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Default Re: NCL's New Tipping Program

I am ABSOLUTELY NOT condoning this policy of adding a service charge. I am just trying to make sure the hardworking staff doesn't get punished because NCL has decided to add this charge. It is not their fault, they are not getting the money, and it bothers me that people are not tipping because of it.

I'm losing money because this is a service charge not part of the cost of this cruise so I certainly am not defending it.

Marcia
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  #43 (permalink)  
Old February 16th, 2005, 11:57 AM
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Default Re: Re: NCL's New Tipping Program

Uhm - MarciaLF: this service charge on NCL ships is NOT new (making it non alterable is new). NCL has been doing this for a while. And believe me the crew are receiving it one way or the other. NCL is not keeping it and using it for other things. BTW I asked a couple of crew including cabin stewards and waiters in the dining room - they all prefer service charge because they can count on getting something. The old tipping system was hit or miss.
My understanding from what the crew told me was that they get a certain base percentage depending on the number of passengers + extra incentive money. The ratings cards help to determine which "teams" get extra incentive money (which is why if you want to single out a particular crew member those cards are especially important).
If there is an NCL Crew member out there, please correct me if I misunderstood what I was told.
BTW : I am talking about the "service charge" NOT the "resort fee" on NCLA ships. The "resort fee" is completely different.
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  #44 (permalink)  
Old February 16th, 2005, 05:35 PM
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Default Re: NCL's New Tipping Program

We are talking about the the "resort fee" on NCLA ships which will soon be on the other ships. The automatic tipping service fee is an entirely different matter. Whether or not this will be eliminated I don't know. The "resort fee" is what the seminar I went to was about and that is not divided as tips for crew.

I think this subject has been beaten to death. If you are going on a cruise with a fee of any type, ask at the reception desk whether or not this is divided as tips for the staff. If it is given to the staff, you can decide whether or not to tip; if it's not, please tip wherever you get good service.

Marcia
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  #45 (permalink)  
Old February 17th, 2005, 02:34 PM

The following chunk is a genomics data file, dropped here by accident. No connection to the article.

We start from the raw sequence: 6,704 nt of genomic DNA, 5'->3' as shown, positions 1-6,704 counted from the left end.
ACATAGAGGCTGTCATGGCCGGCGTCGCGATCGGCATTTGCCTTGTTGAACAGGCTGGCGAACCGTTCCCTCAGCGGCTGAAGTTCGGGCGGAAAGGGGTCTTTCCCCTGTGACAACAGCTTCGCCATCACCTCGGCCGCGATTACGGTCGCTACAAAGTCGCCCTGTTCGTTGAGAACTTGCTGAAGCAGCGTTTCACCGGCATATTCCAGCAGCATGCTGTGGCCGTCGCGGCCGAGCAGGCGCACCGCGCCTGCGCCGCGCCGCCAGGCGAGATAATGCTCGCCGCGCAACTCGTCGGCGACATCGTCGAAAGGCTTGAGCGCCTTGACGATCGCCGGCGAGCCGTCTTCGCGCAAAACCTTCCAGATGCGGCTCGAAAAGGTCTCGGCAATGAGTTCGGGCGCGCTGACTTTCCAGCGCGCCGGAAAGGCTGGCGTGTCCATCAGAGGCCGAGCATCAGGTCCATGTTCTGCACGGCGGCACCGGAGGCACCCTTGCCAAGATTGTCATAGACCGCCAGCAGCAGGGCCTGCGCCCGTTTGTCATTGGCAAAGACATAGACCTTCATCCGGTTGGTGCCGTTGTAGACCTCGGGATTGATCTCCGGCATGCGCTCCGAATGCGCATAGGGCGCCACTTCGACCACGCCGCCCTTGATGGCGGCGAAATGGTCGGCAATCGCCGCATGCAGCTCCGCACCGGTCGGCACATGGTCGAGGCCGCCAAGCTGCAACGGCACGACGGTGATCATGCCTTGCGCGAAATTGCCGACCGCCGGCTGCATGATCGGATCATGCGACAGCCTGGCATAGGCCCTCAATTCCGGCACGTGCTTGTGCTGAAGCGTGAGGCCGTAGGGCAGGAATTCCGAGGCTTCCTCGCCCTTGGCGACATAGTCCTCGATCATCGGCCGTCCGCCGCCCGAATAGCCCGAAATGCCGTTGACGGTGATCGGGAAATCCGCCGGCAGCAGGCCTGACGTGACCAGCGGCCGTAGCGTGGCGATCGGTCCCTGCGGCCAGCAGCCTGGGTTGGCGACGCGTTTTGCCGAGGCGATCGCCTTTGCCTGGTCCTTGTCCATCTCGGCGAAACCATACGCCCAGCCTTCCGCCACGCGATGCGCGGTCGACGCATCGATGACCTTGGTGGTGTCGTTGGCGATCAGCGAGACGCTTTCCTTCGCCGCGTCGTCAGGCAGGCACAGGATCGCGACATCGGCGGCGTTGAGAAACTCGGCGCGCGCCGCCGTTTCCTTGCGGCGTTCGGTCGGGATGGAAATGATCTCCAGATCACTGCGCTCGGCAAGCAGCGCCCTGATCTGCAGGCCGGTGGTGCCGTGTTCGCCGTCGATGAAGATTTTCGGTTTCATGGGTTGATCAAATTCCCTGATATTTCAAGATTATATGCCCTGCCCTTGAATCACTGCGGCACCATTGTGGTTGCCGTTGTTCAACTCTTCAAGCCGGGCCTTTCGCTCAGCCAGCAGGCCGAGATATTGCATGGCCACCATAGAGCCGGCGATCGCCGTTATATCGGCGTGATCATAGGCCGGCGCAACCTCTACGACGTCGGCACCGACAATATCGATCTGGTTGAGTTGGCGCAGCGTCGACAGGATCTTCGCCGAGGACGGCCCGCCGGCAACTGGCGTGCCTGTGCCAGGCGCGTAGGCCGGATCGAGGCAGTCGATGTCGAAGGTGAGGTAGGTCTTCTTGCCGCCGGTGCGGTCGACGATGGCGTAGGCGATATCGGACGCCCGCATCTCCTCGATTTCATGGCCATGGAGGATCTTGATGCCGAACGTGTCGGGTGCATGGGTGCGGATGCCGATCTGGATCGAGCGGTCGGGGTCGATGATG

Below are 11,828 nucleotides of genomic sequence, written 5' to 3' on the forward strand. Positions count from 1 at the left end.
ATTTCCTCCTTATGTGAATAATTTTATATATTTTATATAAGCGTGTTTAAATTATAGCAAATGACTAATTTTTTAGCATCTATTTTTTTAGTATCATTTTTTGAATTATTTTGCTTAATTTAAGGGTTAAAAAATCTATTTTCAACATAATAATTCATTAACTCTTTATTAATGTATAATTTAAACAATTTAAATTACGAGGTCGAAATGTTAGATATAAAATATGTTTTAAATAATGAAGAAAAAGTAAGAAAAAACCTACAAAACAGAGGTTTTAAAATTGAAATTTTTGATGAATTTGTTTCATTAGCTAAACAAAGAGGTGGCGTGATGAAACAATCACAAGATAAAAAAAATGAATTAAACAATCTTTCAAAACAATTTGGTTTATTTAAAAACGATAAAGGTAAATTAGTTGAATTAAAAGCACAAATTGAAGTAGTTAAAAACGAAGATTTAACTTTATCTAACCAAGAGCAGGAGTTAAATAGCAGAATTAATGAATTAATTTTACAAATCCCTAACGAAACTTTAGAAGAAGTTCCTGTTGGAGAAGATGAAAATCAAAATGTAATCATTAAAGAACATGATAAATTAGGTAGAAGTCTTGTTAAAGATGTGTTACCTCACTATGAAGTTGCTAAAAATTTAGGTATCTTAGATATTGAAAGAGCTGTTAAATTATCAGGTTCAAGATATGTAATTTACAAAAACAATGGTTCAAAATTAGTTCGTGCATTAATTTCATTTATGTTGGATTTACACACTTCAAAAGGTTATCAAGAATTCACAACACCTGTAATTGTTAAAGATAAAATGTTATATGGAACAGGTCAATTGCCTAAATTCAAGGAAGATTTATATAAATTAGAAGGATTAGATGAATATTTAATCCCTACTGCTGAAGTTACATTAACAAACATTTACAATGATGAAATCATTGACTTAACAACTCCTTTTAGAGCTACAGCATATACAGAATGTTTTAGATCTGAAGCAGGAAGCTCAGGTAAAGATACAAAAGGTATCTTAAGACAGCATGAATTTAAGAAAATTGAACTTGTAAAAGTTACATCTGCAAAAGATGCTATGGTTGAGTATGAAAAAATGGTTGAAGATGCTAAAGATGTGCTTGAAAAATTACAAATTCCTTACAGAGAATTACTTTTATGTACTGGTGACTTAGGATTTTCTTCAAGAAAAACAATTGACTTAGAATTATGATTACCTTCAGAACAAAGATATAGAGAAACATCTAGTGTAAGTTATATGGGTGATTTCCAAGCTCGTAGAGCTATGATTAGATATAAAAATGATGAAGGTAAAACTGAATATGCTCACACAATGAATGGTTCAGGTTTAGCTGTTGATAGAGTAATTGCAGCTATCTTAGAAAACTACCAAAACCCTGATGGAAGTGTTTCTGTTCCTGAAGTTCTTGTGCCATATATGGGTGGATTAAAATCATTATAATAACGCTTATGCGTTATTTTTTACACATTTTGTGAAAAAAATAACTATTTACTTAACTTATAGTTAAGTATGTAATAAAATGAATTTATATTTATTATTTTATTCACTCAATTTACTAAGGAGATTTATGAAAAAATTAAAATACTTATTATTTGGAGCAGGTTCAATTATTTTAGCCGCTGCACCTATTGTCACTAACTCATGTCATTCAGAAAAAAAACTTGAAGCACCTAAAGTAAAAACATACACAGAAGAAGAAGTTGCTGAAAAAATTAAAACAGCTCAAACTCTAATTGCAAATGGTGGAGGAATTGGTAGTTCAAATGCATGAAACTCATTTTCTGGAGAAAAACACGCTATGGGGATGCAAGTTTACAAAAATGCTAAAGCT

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Default Re: Re: NCL's New Tipping Program

"We are talking about the the "resort fee" on NCLA ships which will soon be on the other ships."
MArciaLF:
Uhm - do you have any written documentation about this Marcia. I checked with my TA and she said the ONLY change that they had been made aware of was that the 'service charge' on NCL ships was no longer going to be alterable. She has heard NOTHING about the "resort fee" being applied to all NCL ships. As far as she knows it only applies to NCLA ships (POA and Pride of America).
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  #46 (permalink)  
Old February 17th, 2005, 05:47 PM
newmexicoNita
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Default Re: NCL's New Tipping Program

My understanding from my boss who has discussed this with our sales rep for NCL is exactly like what Zeno has been told. I guess we all have our own ideas as to how this will affect the crew. I did talk to our concierge on the Sea and he seemed to think it was to be used to better the benefits of the crew. it depends on who you talk to I guess. NMNita
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  #47 (permalink)  
Old February 18th, 2005, 08:10 AM
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Default Re: NCL's New Tipping Program

No, they did not give us anything in writing. They gave us a nice breakfast, an NCL mug and then told us that the $10 a day fee now on the Pride of Aloha will apply to all ships by the summer of 2005. Then (after a lot of screaming travel agents!) someone asked if their client should still tip and the NCL rep at the head of the room said that this fee had nothing to do with tipping, it was originally instituted to pay the extra expenses involved with an American crew (as mandated by U.S. labor laws) and they decided to institute it on all ships.

Now, when I was on the Pride of Aloha, we worked closely with the Concierge because my mother had special needs for tours. He explained it to me the same way NCL did. There was also an announcement on the cruise that this ship does not have automatic tipping on the bill and please "show your appreciation as you go along." (The words were very close to that.)

As I said it my last post, we are beating this subject to death. We can speculate forever and then NCL can change their minds. No one knows what NCL will do tomorrow and if it will apply to all or some ships. Find out if there is a fee on the ship you are on and then tip (or not tip) accordingly.

Marcia
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  #48 (permalink)  
Old February 18th, 2005, 03:46 PM
pata